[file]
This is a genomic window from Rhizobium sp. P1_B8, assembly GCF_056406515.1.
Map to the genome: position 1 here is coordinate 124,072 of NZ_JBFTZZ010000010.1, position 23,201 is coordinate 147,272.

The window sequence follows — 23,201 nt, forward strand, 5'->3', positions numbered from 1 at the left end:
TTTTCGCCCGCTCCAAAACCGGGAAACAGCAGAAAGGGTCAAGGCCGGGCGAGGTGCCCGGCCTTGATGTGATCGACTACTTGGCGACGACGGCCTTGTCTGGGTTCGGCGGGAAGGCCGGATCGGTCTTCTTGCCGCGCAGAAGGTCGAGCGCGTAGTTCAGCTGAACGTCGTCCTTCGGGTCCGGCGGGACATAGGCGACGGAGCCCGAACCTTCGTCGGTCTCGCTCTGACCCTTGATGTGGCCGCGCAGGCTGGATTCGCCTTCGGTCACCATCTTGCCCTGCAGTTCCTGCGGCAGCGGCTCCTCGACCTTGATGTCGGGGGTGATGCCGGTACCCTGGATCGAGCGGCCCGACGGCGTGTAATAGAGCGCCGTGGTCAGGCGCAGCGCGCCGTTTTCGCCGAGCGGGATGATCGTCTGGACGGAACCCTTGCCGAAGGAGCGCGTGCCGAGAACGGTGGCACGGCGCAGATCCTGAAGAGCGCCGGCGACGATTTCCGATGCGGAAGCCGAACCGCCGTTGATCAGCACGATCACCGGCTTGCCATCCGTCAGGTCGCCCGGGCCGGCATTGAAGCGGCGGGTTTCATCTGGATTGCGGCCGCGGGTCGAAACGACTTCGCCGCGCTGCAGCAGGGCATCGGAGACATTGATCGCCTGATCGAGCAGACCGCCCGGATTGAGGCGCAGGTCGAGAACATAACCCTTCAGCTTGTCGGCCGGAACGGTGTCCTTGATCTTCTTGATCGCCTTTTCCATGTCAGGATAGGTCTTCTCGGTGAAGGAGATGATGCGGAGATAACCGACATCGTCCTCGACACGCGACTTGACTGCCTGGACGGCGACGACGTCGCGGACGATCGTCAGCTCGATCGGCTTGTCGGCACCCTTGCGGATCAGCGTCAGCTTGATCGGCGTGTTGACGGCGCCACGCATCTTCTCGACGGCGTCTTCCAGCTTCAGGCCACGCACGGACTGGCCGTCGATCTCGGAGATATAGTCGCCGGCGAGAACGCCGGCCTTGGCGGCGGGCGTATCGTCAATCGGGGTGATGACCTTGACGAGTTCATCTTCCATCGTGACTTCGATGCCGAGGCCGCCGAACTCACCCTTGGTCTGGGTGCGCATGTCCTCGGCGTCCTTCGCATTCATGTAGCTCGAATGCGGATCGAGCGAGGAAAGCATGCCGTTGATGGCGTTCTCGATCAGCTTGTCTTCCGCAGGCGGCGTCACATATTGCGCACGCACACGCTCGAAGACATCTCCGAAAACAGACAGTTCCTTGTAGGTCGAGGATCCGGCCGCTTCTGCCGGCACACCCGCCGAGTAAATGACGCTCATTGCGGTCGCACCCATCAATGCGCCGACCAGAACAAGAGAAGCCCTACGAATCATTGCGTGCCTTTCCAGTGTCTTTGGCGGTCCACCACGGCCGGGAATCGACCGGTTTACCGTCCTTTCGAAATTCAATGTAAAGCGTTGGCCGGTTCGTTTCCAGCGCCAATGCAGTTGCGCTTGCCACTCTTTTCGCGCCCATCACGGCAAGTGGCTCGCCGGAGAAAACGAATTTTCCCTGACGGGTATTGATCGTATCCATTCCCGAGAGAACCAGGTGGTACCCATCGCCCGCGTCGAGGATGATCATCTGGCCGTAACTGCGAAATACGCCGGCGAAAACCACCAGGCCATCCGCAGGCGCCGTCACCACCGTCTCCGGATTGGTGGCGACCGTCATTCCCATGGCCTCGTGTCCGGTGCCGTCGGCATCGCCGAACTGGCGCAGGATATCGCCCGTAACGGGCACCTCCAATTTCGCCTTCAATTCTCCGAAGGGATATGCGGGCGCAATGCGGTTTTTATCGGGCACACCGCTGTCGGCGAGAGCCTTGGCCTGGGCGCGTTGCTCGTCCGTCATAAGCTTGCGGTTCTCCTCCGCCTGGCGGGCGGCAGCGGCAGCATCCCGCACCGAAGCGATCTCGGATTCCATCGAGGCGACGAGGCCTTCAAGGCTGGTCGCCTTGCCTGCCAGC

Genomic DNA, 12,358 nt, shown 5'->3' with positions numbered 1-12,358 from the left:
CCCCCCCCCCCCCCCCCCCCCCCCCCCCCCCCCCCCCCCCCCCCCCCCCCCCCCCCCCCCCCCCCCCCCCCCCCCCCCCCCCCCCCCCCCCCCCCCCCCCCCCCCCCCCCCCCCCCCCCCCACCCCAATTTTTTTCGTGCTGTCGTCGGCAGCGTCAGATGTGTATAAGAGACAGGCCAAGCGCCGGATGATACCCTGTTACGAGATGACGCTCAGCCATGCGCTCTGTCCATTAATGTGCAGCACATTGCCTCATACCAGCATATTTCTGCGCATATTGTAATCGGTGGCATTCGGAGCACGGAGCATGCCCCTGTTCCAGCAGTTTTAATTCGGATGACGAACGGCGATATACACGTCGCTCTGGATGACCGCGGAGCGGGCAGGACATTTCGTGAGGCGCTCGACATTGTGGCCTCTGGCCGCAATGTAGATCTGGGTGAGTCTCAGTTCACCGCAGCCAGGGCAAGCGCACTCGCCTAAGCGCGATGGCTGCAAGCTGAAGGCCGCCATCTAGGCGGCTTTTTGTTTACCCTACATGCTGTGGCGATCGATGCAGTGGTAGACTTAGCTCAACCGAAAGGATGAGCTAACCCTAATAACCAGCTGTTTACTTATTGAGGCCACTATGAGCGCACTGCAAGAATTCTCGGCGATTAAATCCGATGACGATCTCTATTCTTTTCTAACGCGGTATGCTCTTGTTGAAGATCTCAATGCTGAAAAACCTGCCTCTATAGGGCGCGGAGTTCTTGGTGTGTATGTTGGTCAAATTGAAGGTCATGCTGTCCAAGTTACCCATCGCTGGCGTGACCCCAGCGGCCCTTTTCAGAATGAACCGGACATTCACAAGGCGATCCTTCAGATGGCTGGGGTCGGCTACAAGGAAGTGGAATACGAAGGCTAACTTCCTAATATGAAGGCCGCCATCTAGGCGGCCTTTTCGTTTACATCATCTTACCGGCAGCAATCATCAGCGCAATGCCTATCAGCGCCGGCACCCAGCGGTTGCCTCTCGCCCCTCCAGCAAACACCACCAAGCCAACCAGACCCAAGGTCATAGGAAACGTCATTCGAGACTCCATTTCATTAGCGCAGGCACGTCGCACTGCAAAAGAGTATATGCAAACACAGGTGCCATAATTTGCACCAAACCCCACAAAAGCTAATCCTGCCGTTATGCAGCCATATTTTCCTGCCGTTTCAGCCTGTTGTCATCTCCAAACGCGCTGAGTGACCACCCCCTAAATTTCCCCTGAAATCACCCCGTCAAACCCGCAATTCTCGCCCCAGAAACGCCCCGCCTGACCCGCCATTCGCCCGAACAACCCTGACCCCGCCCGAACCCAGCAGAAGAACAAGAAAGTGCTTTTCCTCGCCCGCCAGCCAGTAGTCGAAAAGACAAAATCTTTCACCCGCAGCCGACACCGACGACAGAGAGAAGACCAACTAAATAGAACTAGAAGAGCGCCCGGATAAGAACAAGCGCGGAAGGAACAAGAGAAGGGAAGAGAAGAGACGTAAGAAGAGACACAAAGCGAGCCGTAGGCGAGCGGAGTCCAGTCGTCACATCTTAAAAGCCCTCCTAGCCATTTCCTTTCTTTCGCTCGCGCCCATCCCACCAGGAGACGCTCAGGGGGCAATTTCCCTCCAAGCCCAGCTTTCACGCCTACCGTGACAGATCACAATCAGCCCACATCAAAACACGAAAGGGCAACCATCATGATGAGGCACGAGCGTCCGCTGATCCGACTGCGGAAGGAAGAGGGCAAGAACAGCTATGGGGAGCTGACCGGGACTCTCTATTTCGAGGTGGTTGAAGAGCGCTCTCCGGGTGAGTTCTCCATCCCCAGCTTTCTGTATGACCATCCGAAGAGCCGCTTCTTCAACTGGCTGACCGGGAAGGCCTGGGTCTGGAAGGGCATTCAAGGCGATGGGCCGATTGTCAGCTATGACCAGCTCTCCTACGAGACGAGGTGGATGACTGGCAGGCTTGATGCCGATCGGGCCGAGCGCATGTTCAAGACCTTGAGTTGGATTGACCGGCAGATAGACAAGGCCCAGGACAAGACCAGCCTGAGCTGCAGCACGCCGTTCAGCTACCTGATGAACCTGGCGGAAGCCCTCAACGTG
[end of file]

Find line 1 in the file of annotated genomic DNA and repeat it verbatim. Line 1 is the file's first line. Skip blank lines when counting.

This is a genomic window from Rhizobium sp. P1_B8, assembly GCF_056406515.1.